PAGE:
Saturday, June 18, 2005

Blurred Line: The POD Journey

"Gone Away" made a comment to the effect that he wanted to learn all about this new e-publishing/POD trend. Well, this might not be exactly what you're looking for, but I thought it might be interesting to detail how I found out about POD and how I came to publish my book and start my own POD publishing company. Consider yourself warned: This is a long, boring post.

February 2004: I believe I was about midway through writing Blurred Line and I was rather excited about it. It was, after all, the best thing I'd written at that point in my life, but I was realistic enough to realize that it probably wasn't good enough to catch on with a major publisher. So, I turned to Google to make my fated search for book publishers, which, as pretty much all POD publishers utilize Google's AdWords, turned up a number of subsidy publishers. The ones with the most aggressive advertising campaigns, namely PublishAmerica, AuthorHouse (then called 1stBooks) and iUniverse were the first to come to my attention and I devoured all the information I could find on them. I was blown away by the idea that I could have my book published for roughly $500 while earning great royalties.

Later, I turned to POD e-groups to find out more about the various companies. Of course, that's where I heard the unending horror stories coming out of AuthorHouse and PublishAmerica, so they were quickly crossed off my list. I also learned a good deal about the fact that POD books just didn't sell and were mostly by writers who seemed to display little to no ability. Indeed, I spent hours typing the titles of POD novels into Amazon to check their sales ranks and browsing through online excerpts.

July 2004: I finished writing Blurred Line in early July. By this time the veneer had come off both POD publishing and my novel. Mind you, I still believed my novel was decent and had some redeeming qualities (my opinions have since been buoyed by positive reviews). POD, however, wasn't to be redeemed in the same fashion. The further I looked into the industry, the more horror stories I found. It seemed that, at one time or another, every company had bilked an author out of their money. However, I was undeterred. For me, it wasn't really about making money. Most POD novels never sell 100 copies and I was aware that I probably wouldn't either (and I haven't, for those who are interested). It became more about simply seeing what might happen. I wanted to see where my novel would go and, more importantly, what people would think of it. Although I've lost nearly all of my original investment, I still look at self-publishing my book as a positive experience; the book has found its way into the hands of people it never would have otherwise and the reviews people have given me have, more than anything else, inspired me to continue improving my craft.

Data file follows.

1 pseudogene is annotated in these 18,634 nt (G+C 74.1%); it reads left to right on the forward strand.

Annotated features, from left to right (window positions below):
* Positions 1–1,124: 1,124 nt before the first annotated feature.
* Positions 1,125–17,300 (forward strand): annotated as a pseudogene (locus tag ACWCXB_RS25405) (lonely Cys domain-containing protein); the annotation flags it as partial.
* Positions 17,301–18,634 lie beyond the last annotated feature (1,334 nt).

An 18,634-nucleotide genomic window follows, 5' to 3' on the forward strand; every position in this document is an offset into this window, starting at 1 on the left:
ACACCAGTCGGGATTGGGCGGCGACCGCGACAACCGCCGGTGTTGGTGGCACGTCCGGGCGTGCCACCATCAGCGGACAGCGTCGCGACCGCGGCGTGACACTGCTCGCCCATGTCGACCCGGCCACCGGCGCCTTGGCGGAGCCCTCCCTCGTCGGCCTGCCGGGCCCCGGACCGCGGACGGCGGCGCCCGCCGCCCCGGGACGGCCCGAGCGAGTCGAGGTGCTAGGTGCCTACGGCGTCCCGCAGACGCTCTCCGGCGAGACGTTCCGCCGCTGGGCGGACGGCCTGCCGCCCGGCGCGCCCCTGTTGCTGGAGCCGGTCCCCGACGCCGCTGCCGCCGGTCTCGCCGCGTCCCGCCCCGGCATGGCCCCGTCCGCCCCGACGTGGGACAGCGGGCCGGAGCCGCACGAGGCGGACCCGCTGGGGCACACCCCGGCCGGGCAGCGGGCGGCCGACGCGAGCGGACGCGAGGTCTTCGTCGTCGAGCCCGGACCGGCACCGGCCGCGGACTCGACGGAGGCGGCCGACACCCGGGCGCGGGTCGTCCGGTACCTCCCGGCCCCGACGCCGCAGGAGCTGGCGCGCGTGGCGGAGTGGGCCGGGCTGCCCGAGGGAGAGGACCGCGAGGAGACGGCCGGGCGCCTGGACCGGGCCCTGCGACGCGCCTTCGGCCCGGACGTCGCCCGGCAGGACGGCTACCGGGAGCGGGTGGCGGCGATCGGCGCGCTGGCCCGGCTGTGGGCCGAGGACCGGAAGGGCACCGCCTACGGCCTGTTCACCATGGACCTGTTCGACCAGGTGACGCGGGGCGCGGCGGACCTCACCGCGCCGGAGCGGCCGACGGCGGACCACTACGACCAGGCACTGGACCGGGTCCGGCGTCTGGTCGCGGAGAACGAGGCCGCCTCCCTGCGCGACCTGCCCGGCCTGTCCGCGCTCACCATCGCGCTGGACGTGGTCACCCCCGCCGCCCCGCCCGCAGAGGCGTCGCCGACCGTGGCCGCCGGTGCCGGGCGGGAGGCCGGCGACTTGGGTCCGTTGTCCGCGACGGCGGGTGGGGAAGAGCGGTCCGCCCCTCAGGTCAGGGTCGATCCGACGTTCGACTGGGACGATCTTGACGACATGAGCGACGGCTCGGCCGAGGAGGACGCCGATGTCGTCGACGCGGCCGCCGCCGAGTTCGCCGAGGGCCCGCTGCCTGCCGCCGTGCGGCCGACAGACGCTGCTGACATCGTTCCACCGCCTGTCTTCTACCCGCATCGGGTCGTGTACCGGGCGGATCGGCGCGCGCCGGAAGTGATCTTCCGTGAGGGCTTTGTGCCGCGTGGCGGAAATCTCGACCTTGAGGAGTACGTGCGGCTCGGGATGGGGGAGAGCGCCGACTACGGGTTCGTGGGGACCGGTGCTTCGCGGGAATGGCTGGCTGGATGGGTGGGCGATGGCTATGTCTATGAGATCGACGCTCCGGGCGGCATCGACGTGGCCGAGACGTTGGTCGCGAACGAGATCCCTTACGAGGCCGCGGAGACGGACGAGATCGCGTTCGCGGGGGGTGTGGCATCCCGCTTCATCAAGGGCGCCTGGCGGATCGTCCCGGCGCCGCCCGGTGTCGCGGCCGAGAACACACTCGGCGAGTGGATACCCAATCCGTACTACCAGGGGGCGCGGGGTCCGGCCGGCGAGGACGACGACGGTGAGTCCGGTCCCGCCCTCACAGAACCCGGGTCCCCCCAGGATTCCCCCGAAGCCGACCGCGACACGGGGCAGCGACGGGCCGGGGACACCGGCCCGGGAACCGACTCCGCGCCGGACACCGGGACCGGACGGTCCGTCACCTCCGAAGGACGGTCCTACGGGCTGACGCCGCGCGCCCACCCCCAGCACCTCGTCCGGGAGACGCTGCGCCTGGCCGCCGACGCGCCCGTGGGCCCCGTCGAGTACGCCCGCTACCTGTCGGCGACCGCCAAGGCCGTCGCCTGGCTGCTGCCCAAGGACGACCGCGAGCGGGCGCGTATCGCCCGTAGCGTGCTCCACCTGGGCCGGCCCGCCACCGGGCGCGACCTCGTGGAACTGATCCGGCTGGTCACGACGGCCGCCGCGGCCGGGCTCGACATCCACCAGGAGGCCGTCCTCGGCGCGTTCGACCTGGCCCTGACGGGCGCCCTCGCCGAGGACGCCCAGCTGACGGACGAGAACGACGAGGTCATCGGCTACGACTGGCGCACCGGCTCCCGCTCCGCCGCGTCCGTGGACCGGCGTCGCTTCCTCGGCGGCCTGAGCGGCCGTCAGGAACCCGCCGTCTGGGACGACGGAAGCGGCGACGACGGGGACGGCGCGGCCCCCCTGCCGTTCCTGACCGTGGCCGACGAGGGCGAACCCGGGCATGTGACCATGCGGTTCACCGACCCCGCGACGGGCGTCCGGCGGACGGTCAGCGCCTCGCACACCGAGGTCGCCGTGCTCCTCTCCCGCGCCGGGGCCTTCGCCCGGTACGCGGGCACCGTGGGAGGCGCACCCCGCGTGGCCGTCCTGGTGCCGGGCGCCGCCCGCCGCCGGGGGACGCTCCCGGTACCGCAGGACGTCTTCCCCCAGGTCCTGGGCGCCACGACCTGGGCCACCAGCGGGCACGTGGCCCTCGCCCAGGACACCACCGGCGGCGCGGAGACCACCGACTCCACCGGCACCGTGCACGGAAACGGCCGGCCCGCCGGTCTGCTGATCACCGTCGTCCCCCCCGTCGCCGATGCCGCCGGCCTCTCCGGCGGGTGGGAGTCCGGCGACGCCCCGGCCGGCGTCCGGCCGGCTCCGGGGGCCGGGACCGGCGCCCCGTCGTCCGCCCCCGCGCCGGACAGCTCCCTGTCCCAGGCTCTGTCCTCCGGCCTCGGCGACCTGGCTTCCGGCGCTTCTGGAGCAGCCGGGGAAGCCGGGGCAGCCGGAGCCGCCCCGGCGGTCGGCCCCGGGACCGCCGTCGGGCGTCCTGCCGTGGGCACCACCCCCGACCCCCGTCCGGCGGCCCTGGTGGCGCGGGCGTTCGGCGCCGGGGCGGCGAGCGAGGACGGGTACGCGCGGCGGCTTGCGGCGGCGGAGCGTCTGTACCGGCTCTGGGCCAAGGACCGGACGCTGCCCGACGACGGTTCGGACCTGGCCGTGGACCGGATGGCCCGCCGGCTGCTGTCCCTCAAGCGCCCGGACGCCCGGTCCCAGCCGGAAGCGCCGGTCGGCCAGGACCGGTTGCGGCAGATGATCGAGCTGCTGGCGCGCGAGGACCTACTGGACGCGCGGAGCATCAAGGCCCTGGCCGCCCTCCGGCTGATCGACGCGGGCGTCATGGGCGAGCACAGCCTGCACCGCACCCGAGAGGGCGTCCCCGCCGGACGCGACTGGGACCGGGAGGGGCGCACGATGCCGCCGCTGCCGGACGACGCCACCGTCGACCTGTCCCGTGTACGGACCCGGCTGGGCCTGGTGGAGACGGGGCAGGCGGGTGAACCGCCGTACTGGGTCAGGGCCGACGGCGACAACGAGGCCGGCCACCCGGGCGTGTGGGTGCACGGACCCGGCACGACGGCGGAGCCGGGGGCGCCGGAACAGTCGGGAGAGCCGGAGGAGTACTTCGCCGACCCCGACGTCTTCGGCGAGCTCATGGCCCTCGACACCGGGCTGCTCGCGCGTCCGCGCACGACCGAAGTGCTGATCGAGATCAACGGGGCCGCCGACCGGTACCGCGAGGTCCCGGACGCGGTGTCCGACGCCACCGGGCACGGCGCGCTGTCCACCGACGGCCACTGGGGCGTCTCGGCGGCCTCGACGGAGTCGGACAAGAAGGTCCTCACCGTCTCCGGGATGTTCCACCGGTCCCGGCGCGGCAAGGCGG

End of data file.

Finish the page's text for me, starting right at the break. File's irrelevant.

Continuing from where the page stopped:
August 2004: But, back to the journey. I selected PageFree as my publisher, namely because they charged a low price ($299 US) for books under 70,000 words. Also, they let me select my own retail price and bookseller discount. Of all the companies I'd encountered, PageFree seemed to have one of the best reputations. My experience with them was mostly positive, save for a one month delay in book production caused by a filing mixup of some sort.

What struck me most about the experience, though, was the lack of customer service. I don't mean this as a slight to PageFree - after all, they have a ton of clients to deal with and (apparently) only two people minding the shop. However, this was a big deal for me. I was publishing a book. To some extent, I wanted my hand held throughout the process. Going weeks, or months, without hearing how work on my book was going, was not a very pleasant situation for me. About this time, the notion came into my head that if I were running a POD company, I'd make sure to be in contact with the authors as often as possible.

November 2004: Blurred Line is released. I quickly became a habitual Amazon rank-checker and was disappointed to see that, for the most part, it went nowhere but down. The idea that POD books didn't sell, for me a theory before this point, became a reality. I'd been convinced that I could hit that 100 mark if I sent out a few review copies, paid for a widely-distributed press release and set up a nice website. I did all of those things but, outside of friends and family, few people bought a copy of the book.

December 2004: Those first ideas of "what I'd do if..." start percolating into some concepts of a POD company. I envisioned a small POD company that publishes one genre (science fiction, of course) so as to maintain a small stable of authors that I can be in relatively close contact with. I'd also been surprised by the lack of POD companies that screened manuscripts for quality. Print-on-demand technology, it seemed to me, had loads of potential, but companies that published anything that was sent their way were destined to be nothing but money-making schemes that received no respect from the literary world. So, this was my idea; a one-genre POD company that screened manuscripts.

March 2005: Apodis Publishing is incorporated and I started work on all the specifics of the company. Blurred Line, meanwhile, had begun to show up in all sorts of interesting places: Korean and Italian bookstores, book forums in Bahrain, a British SF&F site, Yahoo news, among others. Unfortunately, it had no impact on sales. However, if the book never sold another copy, I was already satisfied with what I'd accomplished. Of course, if the book did sell, I'd be ecstatic. So, I made the decision to republish the book with Apodis. I'd be able to set a lower list price and make more in royalties from each copy sold. It also enabled me to offer the book as a free PDF download.